Israel has a new program for Americans and native English speakers: the Israel Teachers Corps.
Modeled on Teach For America, the Israel Teachers Corps seeks to train Americans and new English speaking immigrants to teach in Israel’s disadvantaged schools for one year. Perks include Hebrew language instruction and housing assistance. The criteria are:
“A minimum of one semester of informal or formal educational experience, commitment to service, the Jewish community, and a desire to take on new challenges.”
I don’t like to criticize Israeli or Jewish initiatives intending to do good, but I can’t keep mum on this one. As you know from reading The New Jew, I was an 8th grade teacher for Teach For America in a severely disadvantaged school in Phoenix, Arizona. It was not a positive experience.
Although Teach For America (TFA) has seen significant success, it has many notable weaknesses as well. Based on this description of criteria, the Israel Teachers Corps seems vulnerable to these same problems.
TFA’s strongest critics, many of whom are teachers themselves, say that putting people who have virtually no teaching background in front of a classroom is asking for trouble. When you add in factors that exist in TFA schools, such as students’ disadvantaged backgrounds and in the case of the Israel Teaching Corps, conflicts of language and culture, the challenges multiply.
The Israeli classroom is known as the Wild West of teaching. Like its street culture, Israel can seem a rough and foreign place to the uninitiated. Aside from being a new mother, I can’t think of any more difficult job than being a new teacher. It is incredibly stressful and emotionally taxing. The double effect of being a new teacher and a new immigrant to Israel seem an almost insurmountable task.
You learn by doing and no short training program, no matter how good, can get you ready for the harsh realities of the classroom. When you get down to it, the first year is about learning what to do and, perhaps more importantly, what not to. You then harness that knowledge and experience and use it to advance into smoother successive years.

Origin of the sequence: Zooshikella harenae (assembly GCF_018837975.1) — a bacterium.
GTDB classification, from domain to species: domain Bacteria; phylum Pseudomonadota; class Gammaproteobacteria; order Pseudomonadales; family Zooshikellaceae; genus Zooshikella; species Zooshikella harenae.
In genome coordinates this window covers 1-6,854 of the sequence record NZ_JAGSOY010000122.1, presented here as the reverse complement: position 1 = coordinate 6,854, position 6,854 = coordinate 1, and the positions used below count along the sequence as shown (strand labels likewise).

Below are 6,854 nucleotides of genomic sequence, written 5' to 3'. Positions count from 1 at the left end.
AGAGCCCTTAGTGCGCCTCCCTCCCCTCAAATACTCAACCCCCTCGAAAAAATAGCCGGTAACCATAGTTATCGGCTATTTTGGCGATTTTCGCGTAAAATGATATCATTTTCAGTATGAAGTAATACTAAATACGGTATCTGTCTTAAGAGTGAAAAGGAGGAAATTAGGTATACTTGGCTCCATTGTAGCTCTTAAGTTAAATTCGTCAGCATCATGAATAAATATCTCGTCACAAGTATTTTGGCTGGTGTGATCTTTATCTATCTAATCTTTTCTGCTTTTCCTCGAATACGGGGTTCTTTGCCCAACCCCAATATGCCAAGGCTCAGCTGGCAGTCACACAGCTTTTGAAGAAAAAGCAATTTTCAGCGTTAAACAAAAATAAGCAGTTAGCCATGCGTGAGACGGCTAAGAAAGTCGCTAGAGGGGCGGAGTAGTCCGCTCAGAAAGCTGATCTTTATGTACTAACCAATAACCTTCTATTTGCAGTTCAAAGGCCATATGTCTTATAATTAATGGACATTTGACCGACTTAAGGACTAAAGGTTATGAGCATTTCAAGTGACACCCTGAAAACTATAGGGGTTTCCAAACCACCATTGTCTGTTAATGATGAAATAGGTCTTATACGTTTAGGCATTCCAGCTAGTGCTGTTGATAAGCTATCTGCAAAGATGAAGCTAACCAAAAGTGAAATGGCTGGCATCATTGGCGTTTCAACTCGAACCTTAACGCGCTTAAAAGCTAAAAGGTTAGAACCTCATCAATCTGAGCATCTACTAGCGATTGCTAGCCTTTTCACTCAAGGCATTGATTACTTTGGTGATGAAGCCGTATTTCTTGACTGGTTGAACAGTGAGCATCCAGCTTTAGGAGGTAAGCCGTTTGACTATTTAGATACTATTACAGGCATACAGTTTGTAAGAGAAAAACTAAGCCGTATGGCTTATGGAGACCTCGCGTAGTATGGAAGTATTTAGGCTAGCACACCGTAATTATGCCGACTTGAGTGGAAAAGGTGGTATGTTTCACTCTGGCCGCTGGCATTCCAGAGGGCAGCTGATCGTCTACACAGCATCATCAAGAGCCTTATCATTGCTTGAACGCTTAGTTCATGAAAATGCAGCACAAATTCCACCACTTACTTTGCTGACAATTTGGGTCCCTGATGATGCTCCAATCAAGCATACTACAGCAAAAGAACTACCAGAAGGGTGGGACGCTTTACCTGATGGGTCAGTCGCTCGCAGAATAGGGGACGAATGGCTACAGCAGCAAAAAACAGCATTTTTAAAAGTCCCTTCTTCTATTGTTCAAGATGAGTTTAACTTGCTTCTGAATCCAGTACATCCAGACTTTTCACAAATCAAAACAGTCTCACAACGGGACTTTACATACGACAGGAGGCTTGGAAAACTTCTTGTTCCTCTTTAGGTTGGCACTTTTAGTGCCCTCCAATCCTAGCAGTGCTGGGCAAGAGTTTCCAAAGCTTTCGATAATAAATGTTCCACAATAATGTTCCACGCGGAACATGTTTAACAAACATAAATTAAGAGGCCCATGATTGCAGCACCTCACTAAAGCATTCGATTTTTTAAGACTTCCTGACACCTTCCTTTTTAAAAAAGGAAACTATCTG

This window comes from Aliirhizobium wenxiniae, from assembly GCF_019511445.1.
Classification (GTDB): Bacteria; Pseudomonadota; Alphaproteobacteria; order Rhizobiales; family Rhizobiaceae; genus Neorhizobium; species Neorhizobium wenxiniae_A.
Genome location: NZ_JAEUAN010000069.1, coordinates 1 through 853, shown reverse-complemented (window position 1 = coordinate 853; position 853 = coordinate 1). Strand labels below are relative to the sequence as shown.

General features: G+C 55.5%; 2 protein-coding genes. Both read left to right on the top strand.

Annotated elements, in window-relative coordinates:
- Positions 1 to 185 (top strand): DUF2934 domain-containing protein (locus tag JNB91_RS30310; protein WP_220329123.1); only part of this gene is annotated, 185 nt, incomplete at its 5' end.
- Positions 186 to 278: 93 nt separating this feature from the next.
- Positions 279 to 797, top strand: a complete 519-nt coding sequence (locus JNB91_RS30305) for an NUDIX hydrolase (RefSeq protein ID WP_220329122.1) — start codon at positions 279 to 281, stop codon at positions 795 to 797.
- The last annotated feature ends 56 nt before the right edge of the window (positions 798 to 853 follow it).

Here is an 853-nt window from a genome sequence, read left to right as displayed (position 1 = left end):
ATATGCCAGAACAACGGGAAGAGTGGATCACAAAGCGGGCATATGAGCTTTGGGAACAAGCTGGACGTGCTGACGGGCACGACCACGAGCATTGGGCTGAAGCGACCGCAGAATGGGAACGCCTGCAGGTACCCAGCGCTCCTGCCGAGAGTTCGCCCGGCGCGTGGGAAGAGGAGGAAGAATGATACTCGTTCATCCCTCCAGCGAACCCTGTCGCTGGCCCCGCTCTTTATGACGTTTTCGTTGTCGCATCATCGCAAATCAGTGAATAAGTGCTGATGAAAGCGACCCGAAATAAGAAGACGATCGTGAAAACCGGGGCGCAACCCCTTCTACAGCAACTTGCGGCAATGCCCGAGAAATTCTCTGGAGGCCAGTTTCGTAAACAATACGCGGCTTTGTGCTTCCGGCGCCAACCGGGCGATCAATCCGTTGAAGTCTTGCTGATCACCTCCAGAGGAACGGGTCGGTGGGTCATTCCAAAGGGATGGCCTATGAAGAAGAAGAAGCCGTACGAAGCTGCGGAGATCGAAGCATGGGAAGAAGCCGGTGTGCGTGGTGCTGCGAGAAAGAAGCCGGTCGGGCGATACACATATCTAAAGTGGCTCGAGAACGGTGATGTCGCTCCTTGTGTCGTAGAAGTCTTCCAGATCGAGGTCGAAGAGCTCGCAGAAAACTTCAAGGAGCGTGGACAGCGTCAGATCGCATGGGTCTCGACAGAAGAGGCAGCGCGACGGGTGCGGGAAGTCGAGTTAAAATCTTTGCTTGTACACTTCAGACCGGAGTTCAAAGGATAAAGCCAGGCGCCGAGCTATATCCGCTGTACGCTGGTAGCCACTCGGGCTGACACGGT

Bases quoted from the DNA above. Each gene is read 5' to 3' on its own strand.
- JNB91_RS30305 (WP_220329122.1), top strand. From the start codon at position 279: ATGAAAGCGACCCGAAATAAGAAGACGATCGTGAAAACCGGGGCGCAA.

When you commit to teaching only one year, the meaningful relationships that can and must be formed with other teachers and students over time are jeopardized. They know that you are not fully invested in the school and the educational system and are therefore less likely to invest in you. In a situation where the most successful new teachers learn from strong mentoring networks, the importance of relationships should not be understated.
I do not want to imply that there are no positives to the program, but lacking a link or a program website, I can only comment on the information available, which as been presented herein.
I hope that along with using TFA’s model, the Israel Teaching Corps will learn from TFA’s lessons as well.
- Background– Very little information is available online in English about Israeli public schools. I would have liked to bring you more facts and figures for background and context
- Links– There is no online link as of yet for the Israel Teachers Corps. The only online reference I could find online to the Israel Teachers Corps is here
- Recommendation– Pet peeve: I consider it a bad practice when an organization promotes its programming by linking to its website without having further information available once you click through. If you are promoting a program, get your PR established before you begin.
* Title photo credited to F_a_r_e_w_e_l_l.
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